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StarGazing

New to all this - Suitable family telescopes

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StarGazing........Simple, buy your daughter a Barbie doll, she's only 4, make the point stick, just tell her, even  if she  has ten already! and buy yourself a 200mm 8" Dobsonian telescope. Don't be swayed when she drops those sad eyes and whimpers at you? She'll  be quite content wrapped up in her bed with her new Barbie friend, fast asleep by 8pm, meanwhile your 8"  scope is outside  cooling for the observing session later,  the baby monitor is charged and ready to go,  so  you can gaze all night at the stars, leaving the Mrs in peace to do whatever she wants as you`ll be outside freezing your nuts off, and young daughter will be sound asleep.

If none of that works have a peek here at some of  these table top telescopes. http://www.firstlightoptics.com/heritage.html 

I'm sure with a little help and tuition, she will learn how it all works, and if the interest gets more intense, then maybe you will look at a bigger scope for yourself?

There is such a vast array to offer, and it all makes sense if/when  you know where you want to head in the hobby and how much you want / need to spend. Binoculars are also a great investment, even a small spotting scope could be ok for a child?

I would stay away from an equatorial mount, especially for the child, its not easy to understand, even after tuition, there can be frustration with that type of mount, but not impossible. I had ( still have an EQ system ) don't like it, never will for my present needs ). A GoTo scope could be handy, but you would need to learn the intricacies of setting up and everything to do with the scope. The good thing about a GoTo is that it will find your targets and lock onto them, so after acquisition, then its hands off whilst studying the image through the viewfinder.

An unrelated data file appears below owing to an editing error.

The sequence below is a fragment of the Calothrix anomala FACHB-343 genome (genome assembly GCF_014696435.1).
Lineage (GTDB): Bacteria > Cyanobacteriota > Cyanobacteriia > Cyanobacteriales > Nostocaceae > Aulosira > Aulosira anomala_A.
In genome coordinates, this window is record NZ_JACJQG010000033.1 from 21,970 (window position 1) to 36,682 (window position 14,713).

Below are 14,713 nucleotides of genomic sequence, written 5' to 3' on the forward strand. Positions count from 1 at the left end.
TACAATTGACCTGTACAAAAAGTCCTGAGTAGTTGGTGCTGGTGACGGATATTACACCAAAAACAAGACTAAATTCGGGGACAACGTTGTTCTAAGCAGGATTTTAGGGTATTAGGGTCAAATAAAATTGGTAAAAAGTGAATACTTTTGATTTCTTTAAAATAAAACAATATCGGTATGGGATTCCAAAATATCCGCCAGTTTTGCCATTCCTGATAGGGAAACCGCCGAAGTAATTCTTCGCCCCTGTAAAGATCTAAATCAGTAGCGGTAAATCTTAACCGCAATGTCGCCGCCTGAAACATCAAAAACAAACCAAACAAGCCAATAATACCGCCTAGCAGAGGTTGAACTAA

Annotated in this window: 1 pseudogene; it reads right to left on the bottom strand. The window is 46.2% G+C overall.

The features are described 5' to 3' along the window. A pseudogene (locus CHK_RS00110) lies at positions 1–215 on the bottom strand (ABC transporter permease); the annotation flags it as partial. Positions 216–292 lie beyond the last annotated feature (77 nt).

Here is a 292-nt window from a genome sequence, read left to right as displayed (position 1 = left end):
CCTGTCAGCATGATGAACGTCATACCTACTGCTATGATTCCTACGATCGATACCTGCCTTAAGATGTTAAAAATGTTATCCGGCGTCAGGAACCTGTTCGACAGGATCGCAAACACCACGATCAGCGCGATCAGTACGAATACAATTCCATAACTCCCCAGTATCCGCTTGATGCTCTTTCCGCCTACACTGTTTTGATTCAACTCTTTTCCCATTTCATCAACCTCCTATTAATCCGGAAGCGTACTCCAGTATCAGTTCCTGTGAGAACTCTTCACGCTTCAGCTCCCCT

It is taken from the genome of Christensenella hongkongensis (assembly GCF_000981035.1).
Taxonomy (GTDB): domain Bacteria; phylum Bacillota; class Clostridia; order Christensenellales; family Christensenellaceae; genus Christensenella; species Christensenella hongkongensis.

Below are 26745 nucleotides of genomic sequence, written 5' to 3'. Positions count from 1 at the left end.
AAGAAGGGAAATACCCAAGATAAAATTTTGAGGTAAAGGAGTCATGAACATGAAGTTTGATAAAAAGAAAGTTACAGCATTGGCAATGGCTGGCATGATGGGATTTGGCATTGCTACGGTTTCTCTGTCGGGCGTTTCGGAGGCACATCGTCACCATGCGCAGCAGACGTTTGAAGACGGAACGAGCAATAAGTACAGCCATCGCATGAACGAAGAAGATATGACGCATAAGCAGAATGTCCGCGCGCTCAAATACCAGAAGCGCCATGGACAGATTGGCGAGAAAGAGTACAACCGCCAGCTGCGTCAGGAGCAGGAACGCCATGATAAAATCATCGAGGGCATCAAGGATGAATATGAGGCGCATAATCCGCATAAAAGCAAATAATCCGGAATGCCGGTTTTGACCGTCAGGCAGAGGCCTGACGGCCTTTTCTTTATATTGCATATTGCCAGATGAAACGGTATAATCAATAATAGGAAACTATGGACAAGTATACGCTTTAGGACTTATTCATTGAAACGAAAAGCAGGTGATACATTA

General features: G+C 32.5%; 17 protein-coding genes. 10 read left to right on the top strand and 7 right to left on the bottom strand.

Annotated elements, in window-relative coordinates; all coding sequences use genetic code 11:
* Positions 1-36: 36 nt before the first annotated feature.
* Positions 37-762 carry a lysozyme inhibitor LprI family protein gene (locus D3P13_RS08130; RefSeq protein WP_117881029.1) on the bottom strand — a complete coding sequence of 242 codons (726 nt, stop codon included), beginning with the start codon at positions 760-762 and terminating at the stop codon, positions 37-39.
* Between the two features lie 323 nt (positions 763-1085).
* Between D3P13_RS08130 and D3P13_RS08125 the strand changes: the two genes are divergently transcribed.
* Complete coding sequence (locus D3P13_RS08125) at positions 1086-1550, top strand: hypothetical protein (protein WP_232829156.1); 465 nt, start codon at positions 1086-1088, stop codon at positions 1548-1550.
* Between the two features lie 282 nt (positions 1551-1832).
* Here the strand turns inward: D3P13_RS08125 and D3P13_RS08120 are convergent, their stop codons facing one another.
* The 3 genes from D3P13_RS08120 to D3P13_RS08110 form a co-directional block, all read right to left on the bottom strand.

Maybe try a visit to a local club, get some visual as to how big everything is, and what  looks the best option for you/child from the advice and knowledge from the experts at the club.

Have fun in the meantime trying to fathom it all out, but don't hesitate to keep asking :smiley:

Edited by Charic

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My little 5 year-old grandson is into everything 'space', and it went through my mind just what would be a suitable 'scope for him, if he ever wanted one. I'm only too well aware of the limitations of the  "department store" toy 'scopes, so recommendations for low priced but competent instruments is very helpful.

Ian

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To ensure your child's interest in future, wow them with this...

http://www.firstlightoptics.com/reflectors/skywatcher-explorer-150p-az4-mount.html

I take lovely afocal photographs with my 150mm f/5, and simply by holding a point-and-shoot camera up to the eyepiece.  What you see in the following images is what is seen live at the eyepiece...

"The Moon Maiden Looking Out to Sea"...

post-47381-0-91296800-1446095447.jpg

M13, the great globular cluster in the constellation Heracles...

post-47381-0-55002100-1446096278.jpg

M42, the Orion Nebula...

post-47381-0-46784300-1446096314.jpg

Jupiter and two of its moons...

post-47381-0-09620600-1446095877.jpg

post-47381-0-60164600-1446095936.jpg

My kit, as illustrated, is with the tripod's legs fully extended and the mount-head atop a pier extension.  The kit sold by FLO would not be as tall.

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Thanks everyone for all the ideas and suggestion.  All much appreciated.